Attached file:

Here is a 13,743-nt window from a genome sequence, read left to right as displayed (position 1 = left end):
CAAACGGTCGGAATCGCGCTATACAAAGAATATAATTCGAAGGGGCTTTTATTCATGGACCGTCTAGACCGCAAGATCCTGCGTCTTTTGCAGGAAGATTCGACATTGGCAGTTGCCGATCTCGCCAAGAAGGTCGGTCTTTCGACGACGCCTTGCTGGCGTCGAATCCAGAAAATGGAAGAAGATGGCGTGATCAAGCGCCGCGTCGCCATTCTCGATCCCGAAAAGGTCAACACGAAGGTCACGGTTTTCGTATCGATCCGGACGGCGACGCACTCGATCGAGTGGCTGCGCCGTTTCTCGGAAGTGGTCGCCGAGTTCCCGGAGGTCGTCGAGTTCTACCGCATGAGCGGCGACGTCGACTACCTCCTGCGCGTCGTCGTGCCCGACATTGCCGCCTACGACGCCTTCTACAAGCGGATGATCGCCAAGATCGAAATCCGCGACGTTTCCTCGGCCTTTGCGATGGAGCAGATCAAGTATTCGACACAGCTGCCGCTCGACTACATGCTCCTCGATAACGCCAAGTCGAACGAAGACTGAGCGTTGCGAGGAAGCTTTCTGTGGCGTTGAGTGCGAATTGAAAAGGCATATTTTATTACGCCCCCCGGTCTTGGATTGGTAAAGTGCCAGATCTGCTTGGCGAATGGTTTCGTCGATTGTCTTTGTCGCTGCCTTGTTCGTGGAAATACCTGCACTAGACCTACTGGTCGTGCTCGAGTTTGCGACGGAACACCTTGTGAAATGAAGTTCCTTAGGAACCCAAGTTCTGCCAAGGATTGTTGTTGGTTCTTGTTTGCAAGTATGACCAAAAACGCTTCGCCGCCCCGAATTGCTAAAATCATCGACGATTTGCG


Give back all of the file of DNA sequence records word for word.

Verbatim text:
Here is a 13,743-nt window from a genome sequence, read left to right as displayed (position 1 = left end):
CAAACGGTCGGAATCGCGCTATACAAAGAATATAATTCGAAGGGGCTTTTATTCATGGACCGTCTAGACCGCAAGATCCTGCGTCTTTTGCAGGAAGATTCGACATTGGCAGTTGCCGATCTCGCCAAGAAGGTCGGTCTTTCGACGACGCCTTGCTGGCGTCGAATCCAGAAAATGGAAGAAGATGGCGTGATCAAGCGCCGCGTCGCCATTCTCGATCCCGAAAAGGTCAACACGAAGGTCACGGTTTTCGTATCGATCCGGACGGCGACGCACTCGATCGAGTGGCTGCGCCGTTTCTCGGAAGTGGTCGCCGAGTTCCCGGAGGTCGTCGAGTTCTACCGCATGAGCGGCGACGTCGACTACCTCCTGCGCGTCGTCGTGCCCGACATTGCCGCCTACGACGCCTTCTACAAGCGGATGATCGCCAAGATCGAAATCCGCGACGTTTCCTCGGCCTTTGCGATGGAGCAGATCAAGTATTCGACACAGCTGCCGCTCGACTACATGCTCCTCGATAACGCCAAGTCGAACGAAGACTGAGCGTTGCGAGGAAGCTTTCTGTGGCGTTGAGTGCGAATTGAAAAGGCATATTTTATTACGCCCCCCGGTCTTGGATTGGTAAAGTGCCAGATCTGCTTGGCGAATGGTTTCGTCGATTGTCTTTGTCGCTGCCTTGTTCGTGGAAATACCTGCACTAGACCTACTGGTCGTGCTCGAGTTTGCGACGGAACACCTTGTGAAATGAAGTTCCTTAGGAACCCAAGTTCTGCCAAGGATTGTTGTTGGTTCTTGTTTGCAAGTATGACCAAAAACGCTTCGCCGCCCCGAATTGCTAAAATCATCGACGATTTGCG